Press Release – NZ Union of Students’ Associations
Yesterday’s announcement that the government has frozen the income levels for access to allowances is a concern in itself, but even more worrying has been a series of announcements that the Tertiary Minister Steven Joyce is looking at more wide-ranging …
Minister needs to come clean on plans
Yesterday’s announcement that the government has frozen the income levels for access to allowances is a concern in itself, but even more worrying has been a series of announcements that the Tertiary Minister Steven Joyce is looking at more wide-ranging restrictions on access to student support, based on flawed assumptions, according to NZUSA President Pete Hodkinson.
“The changes announced yesterday will deny an opportunity to even more New Zealand students to get the tertiary qualification that would otherwise help them contribute economically and socially to their country, expand student debt, and increase student poverty. But the veiled threats of greater changes, such as the Minister saying that they are looking at further targeting and John Key’s statement that the government intends to “rein in student loans in a big way”, are even more concerning. The government needs to come clean with its plans,” said NZUSA President Pete Hodkinson.
“Reducing access to allowances just means more students borrowing to live – the only group of New Zealanders for whom this is expected. As student debt approaches $13 billion this is irresponsible: it already shackles students with large repayments on graduation and acts as a drain on their ability to contribute economically.”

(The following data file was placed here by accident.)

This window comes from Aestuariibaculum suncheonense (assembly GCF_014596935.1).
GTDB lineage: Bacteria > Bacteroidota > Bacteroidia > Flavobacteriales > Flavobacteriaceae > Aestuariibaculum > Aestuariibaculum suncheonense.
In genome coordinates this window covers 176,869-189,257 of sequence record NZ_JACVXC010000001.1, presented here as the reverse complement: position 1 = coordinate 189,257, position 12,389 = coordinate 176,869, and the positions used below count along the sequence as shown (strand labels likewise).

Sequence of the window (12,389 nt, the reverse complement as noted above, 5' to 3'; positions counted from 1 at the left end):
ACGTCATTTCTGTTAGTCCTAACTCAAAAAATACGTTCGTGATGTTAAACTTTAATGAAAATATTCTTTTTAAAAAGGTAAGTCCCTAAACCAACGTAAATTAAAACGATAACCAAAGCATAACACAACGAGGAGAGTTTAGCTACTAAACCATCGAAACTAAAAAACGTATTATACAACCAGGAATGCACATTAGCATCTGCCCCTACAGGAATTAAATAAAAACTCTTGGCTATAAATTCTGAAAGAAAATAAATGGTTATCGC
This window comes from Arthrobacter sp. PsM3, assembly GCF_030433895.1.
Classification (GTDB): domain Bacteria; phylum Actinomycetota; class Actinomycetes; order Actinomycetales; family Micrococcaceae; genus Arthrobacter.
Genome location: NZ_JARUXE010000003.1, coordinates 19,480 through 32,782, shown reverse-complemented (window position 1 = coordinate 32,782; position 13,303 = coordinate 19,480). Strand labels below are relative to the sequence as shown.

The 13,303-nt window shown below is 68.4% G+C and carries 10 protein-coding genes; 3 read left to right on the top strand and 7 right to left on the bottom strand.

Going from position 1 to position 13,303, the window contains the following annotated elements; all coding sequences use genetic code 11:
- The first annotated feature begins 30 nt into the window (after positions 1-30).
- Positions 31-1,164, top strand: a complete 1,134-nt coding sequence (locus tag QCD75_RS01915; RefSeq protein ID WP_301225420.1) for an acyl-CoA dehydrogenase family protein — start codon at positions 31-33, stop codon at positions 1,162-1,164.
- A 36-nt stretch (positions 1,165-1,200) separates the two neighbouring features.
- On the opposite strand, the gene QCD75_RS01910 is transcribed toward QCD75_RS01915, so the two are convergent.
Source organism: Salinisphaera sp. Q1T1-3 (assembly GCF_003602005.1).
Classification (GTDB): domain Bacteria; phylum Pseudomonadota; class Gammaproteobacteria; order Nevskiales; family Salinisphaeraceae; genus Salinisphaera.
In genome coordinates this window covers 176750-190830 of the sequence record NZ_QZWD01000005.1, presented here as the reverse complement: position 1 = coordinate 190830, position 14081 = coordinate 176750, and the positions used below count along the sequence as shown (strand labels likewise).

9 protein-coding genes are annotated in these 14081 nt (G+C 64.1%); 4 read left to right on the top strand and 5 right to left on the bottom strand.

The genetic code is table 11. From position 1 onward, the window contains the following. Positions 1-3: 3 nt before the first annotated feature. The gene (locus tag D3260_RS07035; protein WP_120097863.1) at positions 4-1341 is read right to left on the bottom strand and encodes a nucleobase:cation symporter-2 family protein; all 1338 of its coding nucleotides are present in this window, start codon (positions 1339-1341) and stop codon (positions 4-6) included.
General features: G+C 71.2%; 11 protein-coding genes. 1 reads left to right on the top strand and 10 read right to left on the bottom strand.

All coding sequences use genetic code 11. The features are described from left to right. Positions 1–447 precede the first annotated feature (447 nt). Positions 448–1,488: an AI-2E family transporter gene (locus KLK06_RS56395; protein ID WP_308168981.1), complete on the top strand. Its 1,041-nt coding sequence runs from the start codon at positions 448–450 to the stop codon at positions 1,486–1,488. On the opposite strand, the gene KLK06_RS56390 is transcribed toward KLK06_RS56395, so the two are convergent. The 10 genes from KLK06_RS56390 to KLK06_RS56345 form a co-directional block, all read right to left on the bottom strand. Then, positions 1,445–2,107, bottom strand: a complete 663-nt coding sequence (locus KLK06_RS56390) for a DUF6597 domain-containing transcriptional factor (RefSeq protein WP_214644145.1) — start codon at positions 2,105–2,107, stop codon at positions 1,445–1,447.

“Reducing access to the student loan scheme just means students will be forced to borrow privately, it does nothing to actual levels of student. The US has a privatised debt scheme, with interest. It has reached crisis levels and steps are in place to nationalise and write off great chunks of it, at enormous cost (and private profit to the banks). Why go there?”
“For students aged up to 24, allowances start to be abated if their combined parents’ income is over $55,000. Given that if a student is 18-24 (the ones to whom the policy applies) then it is very likely that parents are both working, $55,000 is only around 60% of the income of two parents on the average wage, and the allowance is fully-abated (no allowance at all) at well below this two working parents average of approximately $94,000. Every student whose allowance is not at the full rate is being expected to borrow to live, as there is no compulsion on parents to support them.”
“There’s clearly a lack of evidenced-based policy being made here, with figures designed to soften up the electorate for further attacks on students. The Minister talks of an $82,000 cut-off rate, which is high for one income but low if compared with two. The Prime Minister talked of a $50,000 loan taking 8 years to repay. This is twice the average graduate debt, but also requires an income of twice the average graduate income. Their figures are wonky. Graduates simply don’t earn as much as the policies being touted seem to assume.”
“There is a major conference to discuss Student Finance in just three weeks, hosted by the Inistitute of Policy Studies at Victoria University of Wellington, and to be attended by officials from across all the relevant Ministries. At least Steven Joyce and John Key could wait for the outcomes of that discussion before they embark on on-the-hoof policy based on flawed assumptions,” concluded Mr Hopkinson.
NZUSA is the national representative body for tertiary students and has been advocating on student issues since 1929.